It’s not easy producing independent albums with big players in the industry promoting only film music. Udhav Naig on the tunes and tribulations of talented youngsters
Getting hundreds of unsuspecting shoppers at a mall on your side as you sing from your debut album could seem a risky social experiment. Last week, ‘Super Singer’ Ajesh Ashok managed the feat as he unveiled his debut album Rain, College, Love — The Connect in front of a large audience at Chennai. Ajesh admits to have walked a difficult path.
“I have always dreamt of being an independent artiste,” he begins. Six months ago, Ajesh and his friend Raghav (who has written the lyrics for the album) started working on this album together. “I had to invest the money I had saved in producing the album, which consists of five songs. I also produced a video to go with it,” he says.
Probably around the same time, Ramshankar S. and Shilpa Natarajan, whose brief fling with fame came when they sang the popular number ‘Vanakkam Vazhavaikkum Chennai’ in Pandiraj’s Marina , digitally released their single ‘Thedal’. While Ajesh managed to get a big label on board, Ramshankar is “still trying to approach music labels to see if they will be interested in something such as this”. With labels heavily focussing on promoting and selling film music, a lot of aspiring young musicians lament they are completely invisible to the big players in the market.
The official position of the big music labels such as Saregama tends to lean towards the practical. About the independent music scene in Tamil Nadu, Adarsh Gupta, head, music business, HMV Saregama, says, “What ultimately matters is the metal in the music. Though some of what they say might be valid, there is a lot of empty rhetoric. There is a lot of bad content in the name of independent music.” How, then, does he scout for talent? “We have a very dynamic selection process. We look for talent popular in the market, and sometimes, we also have raw talent coming to us,” he says. This singles out the Internet as the most important tool available to gain the crucial critical mass required to grab the big labels by their collars. “Chennai doesn’t even have a night life,” says Ramshankar. “At least in cities such as Bangalore, there are enough pubs where bands are invited to play,” adds Shilpa.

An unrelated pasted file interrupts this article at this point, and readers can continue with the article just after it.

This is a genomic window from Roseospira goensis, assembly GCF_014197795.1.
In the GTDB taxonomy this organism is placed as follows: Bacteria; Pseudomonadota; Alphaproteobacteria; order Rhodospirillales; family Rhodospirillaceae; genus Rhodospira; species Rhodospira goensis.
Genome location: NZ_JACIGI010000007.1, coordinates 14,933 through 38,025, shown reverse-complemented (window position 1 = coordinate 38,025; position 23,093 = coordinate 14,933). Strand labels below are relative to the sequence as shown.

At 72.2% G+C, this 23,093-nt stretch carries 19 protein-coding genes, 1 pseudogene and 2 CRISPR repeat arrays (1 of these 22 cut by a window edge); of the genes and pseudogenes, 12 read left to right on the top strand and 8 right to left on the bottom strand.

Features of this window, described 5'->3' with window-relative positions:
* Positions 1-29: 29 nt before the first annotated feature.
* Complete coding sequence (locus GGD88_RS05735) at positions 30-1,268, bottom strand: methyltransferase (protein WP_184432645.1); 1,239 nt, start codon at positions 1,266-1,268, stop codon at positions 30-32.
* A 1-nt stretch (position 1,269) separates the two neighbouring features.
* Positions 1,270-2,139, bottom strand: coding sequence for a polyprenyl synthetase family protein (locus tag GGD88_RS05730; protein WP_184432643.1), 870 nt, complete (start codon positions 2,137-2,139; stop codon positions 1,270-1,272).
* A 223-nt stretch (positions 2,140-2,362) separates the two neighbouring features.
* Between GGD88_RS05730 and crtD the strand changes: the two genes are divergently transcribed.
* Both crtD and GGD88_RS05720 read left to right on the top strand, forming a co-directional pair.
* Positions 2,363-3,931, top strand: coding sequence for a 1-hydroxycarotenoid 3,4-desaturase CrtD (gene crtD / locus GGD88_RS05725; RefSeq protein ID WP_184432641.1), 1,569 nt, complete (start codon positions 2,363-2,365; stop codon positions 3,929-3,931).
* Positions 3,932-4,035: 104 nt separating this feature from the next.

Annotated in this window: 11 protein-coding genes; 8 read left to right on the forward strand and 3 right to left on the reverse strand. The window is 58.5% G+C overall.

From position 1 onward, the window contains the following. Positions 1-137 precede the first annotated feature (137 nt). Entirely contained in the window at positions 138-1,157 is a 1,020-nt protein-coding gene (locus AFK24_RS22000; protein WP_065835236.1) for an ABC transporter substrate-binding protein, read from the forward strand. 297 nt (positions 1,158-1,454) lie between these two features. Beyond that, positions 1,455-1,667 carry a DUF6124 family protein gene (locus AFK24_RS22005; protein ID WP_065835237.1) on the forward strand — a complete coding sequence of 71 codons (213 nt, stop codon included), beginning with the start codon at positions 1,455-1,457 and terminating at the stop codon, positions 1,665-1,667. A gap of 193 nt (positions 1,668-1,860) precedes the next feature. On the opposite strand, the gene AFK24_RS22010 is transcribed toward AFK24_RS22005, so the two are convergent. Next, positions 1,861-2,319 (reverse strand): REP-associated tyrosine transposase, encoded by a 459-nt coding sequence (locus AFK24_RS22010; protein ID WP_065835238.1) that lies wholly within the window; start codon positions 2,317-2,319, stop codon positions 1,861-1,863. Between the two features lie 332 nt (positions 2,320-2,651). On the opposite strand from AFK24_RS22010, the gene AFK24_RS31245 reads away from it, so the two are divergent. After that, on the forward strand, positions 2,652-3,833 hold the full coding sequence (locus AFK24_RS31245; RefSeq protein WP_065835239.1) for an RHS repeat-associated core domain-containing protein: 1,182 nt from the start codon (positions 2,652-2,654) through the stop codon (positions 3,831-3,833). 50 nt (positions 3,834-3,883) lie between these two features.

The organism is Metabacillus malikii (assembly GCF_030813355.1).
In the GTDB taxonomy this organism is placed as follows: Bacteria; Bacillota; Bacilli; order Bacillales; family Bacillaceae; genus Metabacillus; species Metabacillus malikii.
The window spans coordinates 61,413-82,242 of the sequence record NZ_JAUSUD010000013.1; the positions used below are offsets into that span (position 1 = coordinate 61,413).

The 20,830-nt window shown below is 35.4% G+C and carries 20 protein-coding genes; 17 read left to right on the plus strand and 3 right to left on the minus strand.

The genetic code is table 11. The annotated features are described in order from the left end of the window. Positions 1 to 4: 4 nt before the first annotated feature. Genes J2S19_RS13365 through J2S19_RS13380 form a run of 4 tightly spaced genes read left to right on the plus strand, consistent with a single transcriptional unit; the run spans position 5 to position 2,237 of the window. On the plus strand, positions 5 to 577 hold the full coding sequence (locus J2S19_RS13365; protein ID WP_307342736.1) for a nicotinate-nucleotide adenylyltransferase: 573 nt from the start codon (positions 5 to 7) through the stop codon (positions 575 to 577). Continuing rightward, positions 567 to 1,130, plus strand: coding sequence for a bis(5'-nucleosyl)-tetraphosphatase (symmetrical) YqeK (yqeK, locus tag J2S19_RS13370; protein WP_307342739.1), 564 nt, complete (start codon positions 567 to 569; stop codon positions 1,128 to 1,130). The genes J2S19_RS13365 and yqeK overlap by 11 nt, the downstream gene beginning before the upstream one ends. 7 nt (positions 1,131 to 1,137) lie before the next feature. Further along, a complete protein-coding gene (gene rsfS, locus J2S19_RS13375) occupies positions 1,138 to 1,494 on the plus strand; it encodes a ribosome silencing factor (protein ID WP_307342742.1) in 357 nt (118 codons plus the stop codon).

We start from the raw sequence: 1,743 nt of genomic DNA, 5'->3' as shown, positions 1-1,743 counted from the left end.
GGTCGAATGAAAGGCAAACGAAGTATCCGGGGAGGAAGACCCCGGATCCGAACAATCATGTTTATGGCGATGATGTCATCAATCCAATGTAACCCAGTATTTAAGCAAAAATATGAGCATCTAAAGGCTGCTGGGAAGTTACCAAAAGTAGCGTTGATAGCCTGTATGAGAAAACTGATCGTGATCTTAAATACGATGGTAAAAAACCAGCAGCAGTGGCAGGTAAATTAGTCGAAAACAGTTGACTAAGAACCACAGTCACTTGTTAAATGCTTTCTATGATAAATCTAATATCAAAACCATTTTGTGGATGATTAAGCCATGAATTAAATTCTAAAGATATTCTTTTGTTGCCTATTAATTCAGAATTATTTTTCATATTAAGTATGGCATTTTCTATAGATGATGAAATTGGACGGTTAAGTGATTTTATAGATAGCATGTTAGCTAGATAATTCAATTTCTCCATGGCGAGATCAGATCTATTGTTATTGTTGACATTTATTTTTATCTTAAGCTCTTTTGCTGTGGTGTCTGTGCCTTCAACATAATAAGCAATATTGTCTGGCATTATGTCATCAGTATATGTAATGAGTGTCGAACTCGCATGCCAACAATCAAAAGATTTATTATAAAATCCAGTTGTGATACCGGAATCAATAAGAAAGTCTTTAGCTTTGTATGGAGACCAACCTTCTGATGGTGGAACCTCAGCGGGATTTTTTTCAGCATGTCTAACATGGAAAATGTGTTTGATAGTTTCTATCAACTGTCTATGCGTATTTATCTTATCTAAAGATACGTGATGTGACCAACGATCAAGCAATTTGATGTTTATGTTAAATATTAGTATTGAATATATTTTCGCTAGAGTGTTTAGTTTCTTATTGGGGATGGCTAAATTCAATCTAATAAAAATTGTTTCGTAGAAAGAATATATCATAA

Adhi, the lead singer of Hip Hop Tamizha, was someone who leveraged the power of the Internet. He became an Internet sensation when a video of him and his band members performing the controversial ‘Club Le Mubb Le’ in a radio station went viral. “It was only when the song became a hit on the Internet, that offers started pouring in,” he says. “The video amassed a million hits in a week, rare for a video of an independent artiste in Tamil Nadu,” says Adhi.
Even if someone can splash cash initially to produce the album and promote it incessantly on the Internet, the chances of the song dying a slow death in a few days’ time are high. “‘Club Le Mubb Le’ was picked up by FM channels only when it became a hit. Some of my other songs have not been played even once,” he says. Ask why independent music is not given adequate airspace, and several producers with FM radio stations cite lack of interest among listeners and inconsistent quality.
This is why singers such as Ajesh, who confesses he would work as an independent artiste if given a chance, are wary of giving up their career in playback singing. “Movies provide us with a huge platform and give us visibility,” he says. Adhi, too, decided to collaborate with music composer Anirudh in Edhir Neechal for precisely the same reason. “The popularity of Hip hop Thamizha was confined to the online space. But, today, after Edhir Neechal , a lot more people listen to my music. I now charge three times more than what I used to for private shows,” he says.